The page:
QOS and Video

Discussion in 'Cisco' started by smoove, Aug 10, 2006.

  1. smoove

    smoove Guest

    I am getting ready to implement QOS for a video conferencing. It will be
    going across my WAN. The links are all 3mb. Does anyone have some sample
    configs or reccomendations for me to start with? I have never run any QOS.


    91 GSXR 750, 96 Chevy C1500, and 94 Suburban
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    smoove, Aug 10, 2006
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  2. Hi Smoove,

    You may wish to investigate this online Cisco Press Sample Chapter
    regarding Quality of Service Design Overview:

    QoS Requirements of Video


    Two main types of video traffic exist: Interactive-Video
    (videoconferencing) and Streaming-Video (both unicast and multicast).

    Each type of video is examined separately.


    When provisioning for Interactive-Video (video conferencing) traffic,
    the following guidelines are recommended:

    Interactive-Video traffic should be marked to DSCP AF41; excess
    videoconferencing traffic can be marked down by a policer to AF42 or

    Loss should be no more than 1 percent.

    One-way latency should be no more than 150 ms.

    Jitter should be no more than 30 ms.

    Assign Interactive-Video to either a preferential queue or a second
    priority queue (when supported); when using Cisco IOS LLQ,
    overprovision the minimum-priority bandwidth guarantee to the size of
    the videoconferencing session plus 20 percent. (For example, a 384-kbps
    videoconferencing session requires 460 kbps of guaranteed priority

    Because IP videoconferencing (IP/VC) includes a G.711 audio codec for
    voice, it has the same loss, delay, and delay-variation requirements as
    voice-but the traffic patterns of videoconferencing are radically
    different from those of voice.

    For example, videoconferencing traffic has varying packet sizes and
    extremely variable packet rates. These are illustrated in Figures 2-2
    and 2-3.

    Figure 2-2 Videoconferencing Traffic Packet-Size Breakdown

    Figure 2-3 Videoconferencing Traffic Rates (384-kbps Session Example)

    The videoconferencing rate is the sampling rate of the video stream,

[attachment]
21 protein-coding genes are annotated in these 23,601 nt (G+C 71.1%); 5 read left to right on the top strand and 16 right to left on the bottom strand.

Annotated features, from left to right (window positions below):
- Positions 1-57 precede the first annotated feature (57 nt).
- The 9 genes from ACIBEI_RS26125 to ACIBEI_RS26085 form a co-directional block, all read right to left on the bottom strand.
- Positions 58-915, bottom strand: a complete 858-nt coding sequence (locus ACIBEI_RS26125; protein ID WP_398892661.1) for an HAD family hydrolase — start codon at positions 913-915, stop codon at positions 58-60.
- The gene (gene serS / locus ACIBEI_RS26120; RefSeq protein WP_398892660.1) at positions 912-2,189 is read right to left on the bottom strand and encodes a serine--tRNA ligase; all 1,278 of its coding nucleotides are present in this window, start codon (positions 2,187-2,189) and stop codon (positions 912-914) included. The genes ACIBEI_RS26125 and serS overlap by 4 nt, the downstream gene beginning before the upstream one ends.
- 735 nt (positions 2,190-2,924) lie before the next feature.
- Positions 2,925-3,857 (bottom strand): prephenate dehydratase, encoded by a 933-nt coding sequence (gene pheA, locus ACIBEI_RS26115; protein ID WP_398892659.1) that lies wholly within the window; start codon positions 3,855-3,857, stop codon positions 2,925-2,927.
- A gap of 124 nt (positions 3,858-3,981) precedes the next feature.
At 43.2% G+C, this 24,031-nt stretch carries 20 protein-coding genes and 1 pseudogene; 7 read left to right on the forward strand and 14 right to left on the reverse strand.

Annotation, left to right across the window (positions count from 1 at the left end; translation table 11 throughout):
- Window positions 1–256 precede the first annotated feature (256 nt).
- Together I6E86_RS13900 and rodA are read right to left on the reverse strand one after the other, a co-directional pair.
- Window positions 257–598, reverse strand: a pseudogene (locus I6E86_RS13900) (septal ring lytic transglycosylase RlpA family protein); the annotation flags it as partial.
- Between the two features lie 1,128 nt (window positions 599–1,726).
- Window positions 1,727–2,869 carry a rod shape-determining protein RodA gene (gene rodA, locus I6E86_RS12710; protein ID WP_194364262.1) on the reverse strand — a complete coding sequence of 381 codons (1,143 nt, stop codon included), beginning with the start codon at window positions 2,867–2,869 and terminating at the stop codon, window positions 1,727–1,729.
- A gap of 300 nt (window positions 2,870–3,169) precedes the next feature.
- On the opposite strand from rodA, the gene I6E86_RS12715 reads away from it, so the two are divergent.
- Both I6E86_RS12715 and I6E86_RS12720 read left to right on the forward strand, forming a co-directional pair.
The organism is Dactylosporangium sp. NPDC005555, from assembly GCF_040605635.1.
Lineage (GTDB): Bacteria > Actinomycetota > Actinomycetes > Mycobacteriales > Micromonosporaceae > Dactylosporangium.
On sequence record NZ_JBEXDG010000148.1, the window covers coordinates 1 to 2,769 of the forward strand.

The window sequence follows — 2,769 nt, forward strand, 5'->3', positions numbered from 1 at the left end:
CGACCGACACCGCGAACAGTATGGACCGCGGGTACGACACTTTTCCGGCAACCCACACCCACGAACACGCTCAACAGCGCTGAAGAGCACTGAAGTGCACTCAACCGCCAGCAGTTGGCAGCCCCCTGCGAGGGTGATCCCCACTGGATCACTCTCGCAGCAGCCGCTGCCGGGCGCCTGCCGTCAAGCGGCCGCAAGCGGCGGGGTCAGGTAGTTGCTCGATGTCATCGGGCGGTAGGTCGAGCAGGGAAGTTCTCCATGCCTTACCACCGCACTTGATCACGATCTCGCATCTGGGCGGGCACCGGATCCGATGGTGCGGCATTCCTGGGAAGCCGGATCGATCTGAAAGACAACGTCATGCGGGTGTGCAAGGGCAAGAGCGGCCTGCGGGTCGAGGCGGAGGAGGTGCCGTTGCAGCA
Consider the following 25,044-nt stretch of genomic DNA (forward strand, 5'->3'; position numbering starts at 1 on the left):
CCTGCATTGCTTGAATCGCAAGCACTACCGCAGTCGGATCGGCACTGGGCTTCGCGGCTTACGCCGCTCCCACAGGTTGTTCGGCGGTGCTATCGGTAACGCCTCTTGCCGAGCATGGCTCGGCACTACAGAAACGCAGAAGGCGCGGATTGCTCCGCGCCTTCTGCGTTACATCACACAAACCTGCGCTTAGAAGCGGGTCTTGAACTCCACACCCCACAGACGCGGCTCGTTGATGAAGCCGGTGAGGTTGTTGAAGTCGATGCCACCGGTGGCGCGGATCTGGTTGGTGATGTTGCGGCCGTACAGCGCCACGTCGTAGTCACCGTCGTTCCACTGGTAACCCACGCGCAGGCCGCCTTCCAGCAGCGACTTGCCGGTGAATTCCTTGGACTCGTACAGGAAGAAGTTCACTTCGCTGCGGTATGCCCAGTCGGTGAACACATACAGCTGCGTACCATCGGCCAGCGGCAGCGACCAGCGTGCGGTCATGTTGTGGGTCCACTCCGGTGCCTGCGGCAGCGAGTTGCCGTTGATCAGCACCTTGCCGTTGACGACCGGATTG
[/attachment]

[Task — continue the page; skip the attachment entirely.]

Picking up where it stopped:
not the actual bandwidth that the video call requires. In other words,
    the data payload of videoconferencing packets is filled with 384 kbps
    of voice plus video samples. IP, UDP, and RTP headers (40 bytes per
    packet, uncompressed) need to be included in IP/VC bandwidth
    provisioning, as does the Layer 2 overhead of the media in use. Because
    (unlike VoIP) IP/VC packet sizes and rates vary, the header overhead
    percentage also varies, so an absolute value of overhead cannot be
    calculated accurately for all streams. However, testing has shown that
    a conservative rule of thumb for IP/VC bandwidth provisioning is to
    assign an LLQ bandwidth equivalent to the IP/VC rate plus 20 percent.
    For example, a 384-kbps IP/VC stream adequately is provisioned with an
    LLQ of 460 kbps.


    The Cisco LLQ algorithm has been implemented to include a default burst
    parameter equivalent to 200 ms of traffic. Testing has shown that this
    burst parameter does not require additional tuning for a single IP
    videoconferencing (IP/VC) stream. For multiple streams, this burst
    parameter can be increased as required.

    When addressing the QoS needs of Streaming-Video traffic, the following
    guidelines are recommended:

    Streaming-Video (whether unicast or multicast) should be marked to DSCP
    CS4, as designated by the QoS Baseline.

    Loss should be no more than 5 percent.

    Latency should be no more than 4 to 5 seconds (depending on the video
    application's buffering capabilities).

    There are no significant jitter requirements.